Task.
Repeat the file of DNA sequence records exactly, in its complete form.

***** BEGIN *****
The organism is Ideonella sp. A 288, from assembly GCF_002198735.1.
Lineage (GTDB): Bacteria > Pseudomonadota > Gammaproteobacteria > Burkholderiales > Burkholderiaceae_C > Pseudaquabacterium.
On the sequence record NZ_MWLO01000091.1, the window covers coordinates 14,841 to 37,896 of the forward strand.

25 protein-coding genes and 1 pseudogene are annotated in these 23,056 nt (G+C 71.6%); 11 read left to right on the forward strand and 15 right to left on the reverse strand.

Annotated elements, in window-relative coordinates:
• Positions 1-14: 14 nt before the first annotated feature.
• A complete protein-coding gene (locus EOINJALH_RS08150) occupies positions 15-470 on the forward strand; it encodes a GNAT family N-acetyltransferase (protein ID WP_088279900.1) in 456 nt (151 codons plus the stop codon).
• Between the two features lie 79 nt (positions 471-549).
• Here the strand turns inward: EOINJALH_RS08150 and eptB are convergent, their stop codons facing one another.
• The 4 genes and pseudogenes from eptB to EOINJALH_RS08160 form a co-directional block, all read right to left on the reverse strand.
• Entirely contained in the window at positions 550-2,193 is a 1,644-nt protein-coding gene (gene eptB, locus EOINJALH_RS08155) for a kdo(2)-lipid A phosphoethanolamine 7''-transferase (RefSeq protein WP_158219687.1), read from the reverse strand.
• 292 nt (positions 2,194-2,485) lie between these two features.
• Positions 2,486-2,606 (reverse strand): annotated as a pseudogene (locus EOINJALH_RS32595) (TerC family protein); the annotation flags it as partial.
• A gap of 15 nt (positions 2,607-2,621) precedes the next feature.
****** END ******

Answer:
The organism is Ideonella sp. A 288, from assembly GCF_002198735.1.
Lineage (GTDB): Bacteria > Pseudomonadota > Gammaproteobacteria > Burkholderiales > Burkholderiaceae_C > Pseudaquabacterium.
On the sequence record NZ_MWLO01000091.1, the window covers coordinates 14,841 to 37,896 of the forward strand.

25 protein-coding genes and 1 pseudogene are annotated in these 23,056 nt (G+C 71.6%); 11 read left to right on the forward strand and 15 right to left on the reverse strand.

Annotated elements, in window-relative coordinates:
• Positions 1-14: 14 nt before the first annotated feature.
• A complete protein-coding gene (locus EOINJALH_RS08150) occupies positions 15-470 on the forward strand; it encodes a GNAT family N-acetyltransferase (protein ID WP_088279900.1) in 456 nt (151 codons plus the stop codon).
• Between the two features lie 79 nt (positions 471-549).
• Here the strand turns inward: EOINJALH_RS08150 and eptB are convergent, their stop codons facing one another.
• The 4 genes and pseudogenes from eptB to EOINJALH_RS08160 form a co-directional block, all read right to left on the reverse strand.
• Entirely contained in the window at positions 550-2,193 is a 1,644-nt protein-coding gene (gene eptB, locus EOINJALH_RS08155) for a kdo(2)-lipid A phosphoethanolamine 7''-transferase (RefSeq protein WP_158219687.1), read from the reverse strand.
• 292 nt (positions 2,194-2,485) lie between these two features.
• Positions 2,486-2,606 (reverse strand): annotated as a pseudogene (locus EOINJALH_RS32595) (TerC family protein); the annotation flags it as partial.
• A gap of 15 nt (positions 2,607-2,621) precedes the next feature.